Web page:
Gina Voskov teaches English at the United Nations School, New York, NY
Robert Barker teaches English at the Pilgrim School, Los Angeles, CA
Gabriel Fernandez teaches the Upward Bound Program for High School Students in San Antonio, TX
The Merchant of Venice
What's On for Today and Why
- Examine a monologue, identifying where a character is using an inauthentic voice (i.e covering his/her true desires or thoughts)
- Construct a monologue that reflects the character's true desires
- Craft a performance piece that incorporates both the authentic and inauthentic voice.
This lesson will take 2 x 50 minute class periods.
What You Need
Handout: Model new monologue
Handout: Monologue Selection
What To Do
1. Divide students into small groups (4 works well)
2. Distribute the monologues(Handout: Monologue Selection).
3. Explain that in these monologues it is possible that the characters are not being true to themselves and that their speech reflects that characters are masking their true thoughts and desires.
4. Have students do a close reading of the monologue in their groups and identify areas when there is doubt about the authenticity of what they are saying. What are they hiding? (see Handout: Model new monologue)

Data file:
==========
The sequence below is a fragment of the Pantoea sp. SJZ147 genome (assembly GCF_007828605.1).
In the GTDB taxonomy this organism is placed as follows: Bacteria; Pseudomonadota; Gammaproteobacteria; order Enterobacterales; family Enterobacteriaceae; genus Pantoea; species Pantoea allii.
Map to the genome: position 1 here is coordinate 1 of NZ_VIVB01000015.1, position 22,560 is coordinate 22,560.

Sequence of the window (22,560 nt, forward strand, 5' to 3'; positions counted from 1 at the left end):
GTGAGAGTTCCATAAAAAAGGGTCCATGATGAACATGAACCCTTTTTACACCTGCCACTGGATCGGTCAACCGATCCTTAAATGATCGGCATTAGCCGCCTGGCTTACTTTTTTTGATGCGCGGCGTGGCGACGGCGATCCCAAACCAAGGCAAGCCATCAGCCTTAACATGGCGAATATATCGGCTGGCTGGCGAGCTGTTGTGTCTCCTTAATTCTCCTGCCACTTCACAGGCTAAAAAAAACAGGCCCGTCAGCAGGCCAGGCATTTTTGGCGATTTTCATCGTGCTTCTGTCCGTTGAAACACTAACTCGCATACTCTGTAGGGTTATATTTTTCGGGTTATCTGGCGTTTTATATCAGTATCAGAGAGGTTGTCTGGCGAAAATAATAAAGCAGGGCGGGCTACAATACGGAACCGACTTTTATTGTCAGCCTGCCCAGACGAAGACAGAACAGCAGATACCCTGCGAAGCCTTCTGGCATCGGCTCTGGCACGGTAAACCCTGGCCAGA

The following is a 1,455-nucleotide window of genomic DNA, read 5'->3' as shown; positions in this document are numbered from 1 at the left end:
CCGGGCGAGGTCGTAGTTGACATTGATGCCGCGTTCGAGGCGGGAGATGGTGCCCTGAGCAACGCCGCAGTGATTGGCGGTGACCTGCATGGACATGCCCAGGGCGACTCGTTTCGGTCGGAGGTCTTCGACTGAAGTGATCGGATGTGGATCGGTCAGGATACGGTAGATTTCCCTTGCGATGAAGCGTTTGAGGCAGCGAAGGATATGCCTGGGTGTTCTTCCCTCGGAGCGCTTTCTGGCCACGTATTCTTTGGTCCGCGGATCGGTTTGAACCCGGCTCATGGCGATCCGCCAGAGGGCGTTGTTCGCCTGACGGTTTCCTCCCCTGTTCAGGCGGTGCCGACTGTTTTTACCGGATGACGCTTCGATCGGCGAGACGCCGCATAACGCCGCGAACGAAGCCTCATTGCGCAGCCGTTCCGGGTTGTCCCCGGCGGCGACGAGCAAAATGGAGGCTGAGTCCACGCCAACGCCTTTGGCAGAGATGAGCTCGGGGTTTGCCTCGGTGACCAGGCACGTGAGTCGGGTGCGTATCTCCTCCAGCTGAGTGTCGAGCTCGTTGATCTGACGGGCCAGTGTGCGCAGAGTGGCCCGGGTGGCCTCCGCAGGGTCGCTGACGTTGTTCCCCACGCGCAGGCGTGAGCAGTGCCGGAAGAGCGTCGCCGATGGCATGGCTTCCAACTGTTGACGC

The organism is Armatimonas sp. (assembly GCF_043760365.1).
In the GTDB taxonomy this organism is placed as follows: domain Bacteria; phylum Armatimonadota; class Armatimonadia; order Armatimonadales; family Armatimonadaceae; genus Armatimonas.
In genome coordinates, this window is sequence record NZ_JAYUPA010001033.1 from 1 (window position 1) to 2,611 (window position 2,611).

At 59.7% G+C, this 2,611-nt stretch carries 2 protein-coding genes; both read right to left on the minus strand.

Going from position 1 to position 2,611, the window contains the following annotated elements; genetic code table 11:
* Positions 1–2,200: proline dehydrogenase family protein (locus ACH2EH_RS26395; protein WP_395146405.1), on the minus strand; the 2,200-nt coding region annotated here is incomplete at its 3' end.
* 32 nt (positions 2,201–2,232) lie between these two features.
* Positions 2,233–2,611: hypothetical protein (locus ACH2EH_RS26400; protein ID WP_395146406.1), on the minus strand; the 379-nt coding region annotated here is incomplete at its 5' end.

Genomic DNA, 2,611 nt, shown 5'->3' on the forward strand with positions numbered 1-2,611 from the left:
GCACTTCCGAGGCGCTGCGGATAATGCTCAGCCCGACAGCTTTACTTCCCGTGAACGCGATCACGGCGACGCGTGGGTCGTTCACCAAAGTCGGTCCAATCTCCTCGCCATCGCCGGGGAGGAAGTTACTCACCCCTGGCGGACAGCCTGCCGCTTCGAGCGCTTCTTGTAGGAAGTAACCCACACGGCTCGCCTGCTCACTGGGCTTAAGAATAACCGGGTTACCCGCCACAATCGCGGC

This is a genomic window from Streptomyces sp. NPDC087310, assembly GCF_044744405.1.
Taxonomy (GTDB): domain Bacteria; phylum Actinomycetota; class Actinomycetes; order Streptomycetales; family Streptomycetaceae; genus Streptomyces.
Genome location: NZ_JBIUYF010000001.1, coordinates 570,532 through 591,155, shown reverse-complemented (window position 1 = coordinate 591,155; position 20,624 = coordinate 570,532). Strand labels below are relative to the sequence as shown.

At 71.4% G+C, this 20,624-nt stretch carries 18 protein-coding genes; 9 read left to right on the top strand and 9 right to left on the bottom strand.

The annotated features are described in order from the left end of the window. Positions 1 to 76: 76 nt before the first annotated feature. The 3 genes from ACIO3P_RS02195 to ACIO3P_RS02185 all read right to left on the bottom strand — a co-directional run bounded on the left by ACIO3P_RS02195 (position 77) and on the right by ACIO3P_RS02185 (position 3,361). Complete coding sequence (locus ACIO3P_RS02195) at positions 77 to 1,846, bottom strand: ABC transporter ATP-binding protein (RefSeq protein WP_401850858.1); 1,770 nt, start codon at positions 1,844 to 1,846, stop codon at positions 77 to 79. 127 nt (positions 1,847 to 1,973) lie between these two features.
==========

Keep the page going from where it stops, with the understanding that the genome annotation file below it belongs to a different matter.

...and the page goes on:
5. As they read, have students annotate the text with their thoughts about what they believe the characters are really thinking.
6. After the close reading and annotation, have students create a second monolgue that reflects the character's inner thoughts and true feelings. Students may use free verse or imitate the original form of the monologue.
7. After completing their authentic voice monologue, have students weave the two monologues together. Allow students to decide how they want their new monologue to sound (Should they alternate lines? Should they alternate larger chunks? Should the authentic voice read first, last, etc?).
8. Have the students prepare to perform the new monologue the next day-all group members should have a speaking part.
How Did It Go?
Were the students able to identify passages in the monologues that indicated a character's inauthentic voice?
Were the students able to suggest or annotate the text with the authentic thoughts characters may have had but that they could not say?
Did students thoughtfully craft a monologue by weaving together the authentic and inauthentic voices, and did students thoughtfully consider style of language and placement of authentic voice within the new monologue?
This lesson could be adapted to any play in which a character needs to mask or hide some truth about him/herself
e.g. Hamlet, Othello, Twelfth Night.
If you used this lesson, we would like to hear how it went and about any adaptations you made to suit the needs of YOUR students.